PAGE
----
Bernal testified that he is five feet nine inches tall, and at the time of the incident weighed 235 pounds. Prior to his encounter with Uribe, he drank "[m]aybe two 40 ouncers" of beer. When he discovered that Uribe's son had disturbed some garbage cans, he went to Uribe's residence to complain. There, Uribe's relative placed him in a chokehold while Uribe repeatedly punched him. According to Bernal, the punches did not cut or injure him. Several police officers arrived, including appellant and Densmore, and arrested Bernal. Bernal became angry when the officers failed to inquire into the misconduct of Uribe's son, and Bernal spat at an officer. He was handcuffed and placed in the rear seat of appellant's and Densmore's patrol car.
The parties stipulated that on May 13, 2004, Uribe placed Bernal under citizen's arrest for battery.*fn2
The key prosecution witnesses to Bernal's journey to the police station were Densmore and Bernal. Densmore testified as follows: After he and appellant arrived at the scene of the disturbance, appellant told him to put Bernal in the back seat of the patrol car. Although Densmore had been instructed in the police academy to restrain arrestees with seatbelts, his initial field training officer told him not to follow this practice, and thus Densmore did not apply seatbelts to Bernal. When Densmore put Bernal in the car, Bernal had only minor facial injuries.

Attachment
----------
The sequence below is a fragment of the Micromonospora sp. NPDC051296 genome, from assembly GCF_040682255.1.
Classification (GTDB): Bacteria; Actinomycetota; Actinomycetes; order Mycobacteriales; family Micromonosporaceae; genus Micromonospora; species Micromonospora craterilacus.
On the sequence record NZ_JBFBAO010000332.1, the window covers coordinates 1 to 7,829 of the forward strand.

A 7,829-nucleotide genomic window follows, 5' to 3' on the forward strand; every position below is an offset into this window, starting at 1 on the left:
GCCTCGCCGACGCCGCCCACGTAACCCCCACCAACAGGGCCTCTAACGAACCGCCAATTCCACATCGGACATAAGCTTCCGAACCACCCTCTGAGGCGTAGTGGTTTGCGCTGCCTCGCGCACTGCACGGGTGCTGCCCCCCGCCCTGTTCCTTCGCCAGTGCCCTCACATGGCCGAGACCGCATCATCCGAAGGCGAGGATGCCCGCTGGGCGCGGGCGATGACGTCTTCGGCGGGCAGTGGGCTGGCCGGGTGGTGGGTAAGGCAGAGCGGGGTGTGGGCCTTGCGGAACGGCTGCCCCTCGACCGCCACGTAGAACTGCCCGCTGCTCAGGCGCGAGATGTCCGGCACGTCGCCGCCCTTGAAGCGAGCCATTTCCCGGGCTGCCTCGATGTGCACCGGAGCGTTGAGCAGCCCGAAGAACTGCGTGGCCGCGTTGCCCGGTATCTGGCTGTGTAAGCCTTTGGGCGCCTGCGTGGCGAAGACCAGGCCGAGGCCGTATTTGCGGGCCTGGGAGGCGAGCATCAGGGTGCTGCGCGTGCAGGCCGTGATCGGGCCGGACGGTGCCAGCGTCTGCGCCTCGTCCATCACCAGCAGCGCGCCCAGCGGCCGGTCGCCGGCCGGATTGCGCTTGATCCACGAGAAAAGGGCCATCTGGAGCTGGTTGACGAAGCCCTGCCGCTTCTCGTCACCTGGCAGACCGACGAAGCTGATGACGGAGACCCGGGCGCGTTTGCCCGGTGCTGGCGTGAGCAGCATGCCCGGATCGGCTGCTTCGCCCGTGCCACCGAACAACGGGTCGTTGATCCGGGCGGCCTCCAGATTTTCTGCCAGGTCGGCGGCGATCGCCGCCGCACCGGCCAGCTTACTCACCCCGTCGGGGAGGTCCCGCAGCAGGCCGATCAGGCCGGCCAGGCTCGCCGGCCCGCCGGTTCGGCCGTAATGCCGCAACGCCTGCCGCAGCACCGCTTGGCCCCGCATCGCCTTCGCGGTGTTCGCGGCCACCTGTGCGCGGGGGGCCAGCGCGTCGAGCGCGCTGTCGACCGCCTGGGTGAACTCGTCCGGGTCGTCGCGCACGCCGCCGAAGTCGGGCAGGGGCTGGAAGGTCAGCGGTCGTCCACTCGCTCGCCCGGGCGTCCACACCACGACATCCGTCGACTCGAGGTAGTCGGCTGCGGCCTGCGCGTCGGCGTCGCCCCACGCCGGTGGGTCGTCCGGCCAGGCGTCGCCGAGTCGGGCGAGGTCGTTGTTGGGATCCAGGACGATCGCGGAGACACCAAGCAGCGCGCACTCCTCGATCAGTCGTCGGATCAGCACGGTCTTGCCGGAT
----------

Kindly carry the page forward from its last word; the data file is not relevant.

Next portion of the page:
While Bernal sat in the car awaiting its departure, he threatened an officer other than appellant or Densmore. Nonetheless, when the car left, Bernal was quiet. After appellant drove the car approximately one-half mile, he accelerated it and applied the brakes, causing Bernal, who was handcuffed, to slam into a metal screen shielding the officers, who sat in the front seats. Bernal became upset and swore profusely at the officers. Appellant accelerated and braked the car three or four times.
When the car arrived at the police station, appellant drove toward the sally port -- that is, the prisoners' entrance -- and instructed Densmore to get out and grab Bernal, who was then quiet.*fn3 After the car stopped, Densmore and appellant placed their guns in the car's trunk, as they were not permitted to carry guns inside the jail. Appellant and Densmore then approached the passenger side of the car, where Bernal was seated. Densmore was not significantly apprehensive about Bernal, who remained handcuffed.
As Bernal stepped out of the car, appellant grabbed Bernal's arm and pushed him up against the station wall. As appellant did so, he angrily criticized Densmore for failing to grab Bernal. While Densmore continued to stand apart, appellant pulled Bernal toward the jail door at a rapid walking pace. According to Densmore, Bernal appeared to be cooperative.